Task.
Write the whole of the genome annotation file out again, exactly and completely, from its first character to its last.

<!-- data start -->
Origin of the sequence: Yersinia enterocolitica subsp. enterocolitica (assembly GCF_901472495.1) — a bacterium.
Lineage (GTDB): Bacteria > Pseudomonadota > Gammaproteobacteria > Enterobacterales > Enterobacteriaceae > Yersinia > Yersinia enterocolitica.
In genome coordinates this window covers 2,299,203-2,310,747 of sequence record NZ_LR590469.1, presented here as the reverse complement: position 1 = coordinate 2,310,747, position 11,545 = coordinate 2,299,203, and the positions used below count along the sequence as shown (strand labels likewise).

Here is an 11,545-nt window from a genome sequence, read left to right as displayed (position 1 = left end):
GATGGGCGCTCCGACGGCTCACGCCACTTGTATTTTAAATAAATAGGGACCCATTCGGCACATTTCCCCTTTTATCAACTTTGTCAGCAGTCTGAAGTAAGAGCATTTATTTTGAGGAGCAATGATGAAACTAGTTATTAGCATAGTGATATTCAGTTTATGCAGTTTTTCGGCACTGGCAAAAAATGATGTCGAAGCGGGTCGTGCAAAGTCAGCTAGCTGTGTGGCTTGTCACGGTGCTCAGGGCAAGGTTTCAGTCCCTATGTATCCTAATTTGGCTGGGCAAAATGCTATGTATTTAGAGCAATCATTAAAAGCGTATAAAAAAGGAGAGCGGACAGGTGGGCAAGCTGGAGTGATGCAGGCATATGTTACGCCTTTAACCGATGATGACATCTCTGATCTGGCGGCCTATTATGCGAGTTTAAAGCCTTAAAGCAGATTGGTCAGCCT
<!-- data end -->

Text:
Origin of the sequence: Yersinia enterocolitica subsp. enterocolitica (assembly GCF_901472495.1) — a bacterium.
Lineage (GTDB): Bacteria > Pseudomonadota > Gammaproteobacteria > Enterobacterales > Enterobacteriaceae > Yersinia > Yersinia enterocolitica.
In genome coordinates this window covers 2,299,203-2,310,747 of sequence record NZ_LR590469.1, presented here as the reverse complement: position 1 = coordinate 2,310,747, position 11,545 = coordinate 2,299,203, and the positions used below count along the sequence as shown (strand labels likewise).

Here is an 11,545-nt window from a genome sequence, read left to right as displayed (position 1 = left end):
GATGGGCGCTCCGACGGCTCACGCCACTTGTATTTTAAATAAATAGGGACCCATTCGGCACATTTCCCCTTTTATCAACTTTGTCAGCAGTCTGAAGTAAGAGCATTTATTTTGAGGAGCAATGATGAAACTAGTTATTAGCATAGTGATATTCAGTTTATGCAGTTTTTCGGCACTGGCAAAAAATGATGTCGAAGCGGGTCGTGCAAAGTCAGCTAGCTGTGTGGCTTGTCACGGTGCTCAGGGCAAGGTTTCAGTCCCTATGTATCCTAATTTGGCTGGGCAAAATGCTATGTATTTAGAGCAATCATTAAAAGCGTATAAAAAAGGAGAGCGGACAGGTGGGCAAGCTGGAGTGATGCAGGCATATGTTACGCCTTTAACCGATGATGACATCTCTGATCTGGCGGCCTATTATGCGAGTTTAAAGCCTTAAAGCAGATTGGTCAGCCT